ROSEMONT, Ill. (AP) – He is the largest heavyweight champion ever and is closing in on Rocky Marciano’s perfect record, yet Nikolai Valuev is boxing under a cloak large enough to conceal his massive frame.

Maybe now, he can discard it.

The 7-foot, 328-pound Valuev stopped challenger Monte Barrett in the 11th round on Saturday night to retain the WBA title and remain undefeated.

“It has been my dream to get a world title (fight) here in America,” Valuev said.

Promoter Don King has a different goal: to unify the heavyweight belts. And he reiterated that desire on Saturday.

He said IBF champion Wladimir Klitschko has a “weak heart and weak chin,” while praising Valuev, WBO champion Sergei Liakhovich and WBC titleholder Oleg Maskaev. He also said unifying the belts would give the division an identity it’s been lacking.

“The people and the public have to demand that each one of these champions fight each other,” King said.

Is Valuev at the level of the other three champions?

“Yes, definitely,” said Wilfried Sauerland, his manager and co-promoter.

Valuev is tentatively scheduled to fight Jan. 27 on German TV, but Sauerland was not sure where the bout would take place or who the opponent would be. If it’s part of a unification series, great.

For now, the only thing set is this: Valuev (45-0, 33 knockouts) plans to spend two weeks in Germany, getting therapy on his surgically repaired knees, then resume workouts in St. Petersburg, Russia.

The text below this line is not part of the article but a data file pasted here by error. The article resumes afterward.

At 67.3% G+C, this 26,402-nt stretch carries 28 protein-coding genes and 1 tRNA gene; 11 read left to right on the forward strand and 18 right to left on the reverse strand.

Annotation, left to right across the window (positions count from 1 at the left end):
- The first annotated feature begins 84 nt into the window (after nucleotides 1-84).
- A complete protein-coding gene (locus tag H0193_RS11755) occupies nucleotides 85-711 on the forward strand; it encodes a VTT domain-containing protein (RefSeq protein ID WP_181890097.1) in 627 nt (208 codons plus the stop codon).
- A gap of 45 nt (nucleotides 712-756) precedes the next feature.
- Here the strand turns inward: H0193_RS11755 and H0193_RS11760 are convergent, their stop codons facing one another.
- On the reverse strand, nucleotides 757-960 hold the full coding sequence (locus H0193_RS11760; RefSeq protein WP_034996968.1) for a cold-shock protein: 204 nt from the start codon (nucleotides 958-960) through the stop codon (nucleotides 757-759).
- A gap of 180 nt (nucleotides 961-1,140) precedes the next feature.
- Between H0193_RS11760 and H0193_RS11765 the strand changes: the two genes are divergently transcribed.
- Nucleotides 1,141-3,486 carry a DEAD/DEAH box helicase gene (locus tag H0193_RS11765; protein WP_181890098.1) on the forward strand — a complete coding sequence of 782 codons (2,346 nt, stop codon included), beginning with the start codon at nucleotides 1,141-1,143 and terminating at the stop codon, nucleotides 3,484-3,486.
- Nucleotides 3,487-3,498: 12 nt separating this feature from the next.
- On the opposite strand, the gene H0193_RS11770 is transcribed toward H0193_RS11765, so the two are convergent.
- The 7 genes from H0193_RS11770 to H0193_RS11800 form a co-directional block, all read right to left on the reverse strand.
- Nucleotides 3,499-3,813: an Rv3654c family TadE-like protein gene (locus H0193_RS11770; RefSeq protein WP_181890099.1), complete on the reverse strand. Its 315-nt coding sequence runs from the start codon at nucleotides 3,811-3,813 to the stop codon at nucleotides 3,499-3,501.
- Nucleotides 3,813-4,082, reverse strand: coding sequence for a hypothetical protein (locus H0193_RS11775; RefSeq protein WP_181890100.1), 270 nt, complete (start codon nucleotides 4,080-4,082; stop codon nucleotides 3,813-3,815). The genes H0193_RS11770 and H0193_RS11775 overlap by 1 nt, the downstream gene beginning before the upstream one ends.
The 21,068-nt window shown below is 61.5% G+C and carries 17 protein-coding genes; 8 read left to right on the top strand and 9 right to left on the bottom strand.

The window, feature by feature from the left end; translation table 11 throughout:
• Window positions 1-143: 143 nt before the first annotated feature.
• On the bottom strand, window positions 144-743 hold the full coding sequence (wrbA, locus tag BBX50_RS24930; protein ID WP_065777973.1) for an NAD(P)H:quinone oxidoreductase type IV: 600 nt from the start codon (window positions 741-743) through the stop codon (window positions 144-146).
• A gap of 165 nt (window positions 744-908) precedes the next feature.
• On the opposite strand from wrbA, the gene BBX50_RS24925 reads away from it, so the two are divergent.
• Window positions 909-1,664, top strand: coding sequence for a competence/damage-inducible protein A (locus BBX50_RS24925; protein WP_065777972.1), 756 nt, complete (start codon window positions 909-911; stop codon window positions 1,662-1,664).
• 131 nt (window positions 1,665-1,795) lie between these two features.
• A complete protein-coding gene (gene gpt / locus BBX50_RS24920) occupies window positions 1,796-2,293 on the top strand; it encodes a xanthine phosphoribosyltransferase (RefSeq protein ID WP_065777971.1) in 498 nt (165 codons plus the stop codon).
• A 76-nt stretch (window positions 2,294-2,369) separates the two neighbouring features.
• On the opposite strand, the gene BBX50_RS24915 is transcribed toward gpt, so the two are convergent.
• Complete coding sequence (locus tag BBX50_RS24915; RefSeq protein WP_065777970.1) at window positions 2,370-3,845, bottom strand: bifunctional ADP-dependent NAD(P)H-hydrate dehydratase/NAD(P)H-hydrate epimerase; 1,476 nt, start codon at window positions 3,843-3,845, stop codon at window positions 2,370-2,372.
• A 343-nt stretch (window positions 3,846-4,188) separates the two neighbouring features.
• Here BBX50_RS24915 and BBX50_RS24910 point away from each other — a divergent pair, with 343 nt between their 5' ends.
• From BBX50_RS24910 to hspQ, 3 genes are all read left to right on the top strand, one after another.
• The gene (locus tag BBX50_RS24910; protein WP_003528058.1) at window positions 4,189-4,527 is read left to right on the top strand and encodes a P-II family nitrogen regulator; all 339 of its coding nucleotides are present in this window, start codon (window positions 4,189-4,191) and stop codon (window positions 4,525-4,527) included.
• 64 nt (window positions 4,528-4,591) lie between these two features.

“He doesn’t like to take long rests,” Sauerland said. “For him, it’s better if he keeps a rhythm.”

On Saturday, Valuev was somewhat out of sync.

Fighting in the United States for just the third time and making his first title defense in the country, he considered the bout a sort of introduction. And he was nervous.

Valuev, who won the belt on a disputed decision over John Ruiz last December and stopped Owen Beck in the third round in June, had not fought in the U.S. in more than five years.

“He was more nervous than he usually is,” Sauerland said. “I think for him, it was a big occasion.”

Those nerves neutralized one of Valuev’s best weapons – the jab – early on.

He landed a hard one in the seventh, though. And in the eighth, he knocked down Barrett for an eight count with a left and right hook.

He started to finish off Barrett (31-5) after the challenger tripped early in the 11th.

Valuev wasted no time knocking him down. He sent Barrett to the canvas again soon afterward, but the challenger got up.

The fight finally ended 2:12 into the round, when trainer James Ali Basheer jumped into the ring after Valuev connected with a left jab that left Barrett glassy-eyed and staggering against the ropes. Valuev is within four wins of Marciano, who was 49-0 and the heavyweight champion when he retired.

But the jab “wasn’t as loose as it was normally,” Sauerland said. “It wasn’t the same type of drive punch. It was more pushed.”

That didn’t surprise Sauerland because he knew his fighter was nervous, feeling the pressure. But Valuev performed well enough.

Barrett, meanwhile, struggled to scrape off the ring rust he accumulated during the layoff that followed his unanimous 12-round loss to Hasim Rahman at the United Center in August 2005. And it left him asking King to keep him more active.

“I do have a lot of heart,” Barrett said. “I come to fight.”

AP-ES-10-08-06 1533EDT

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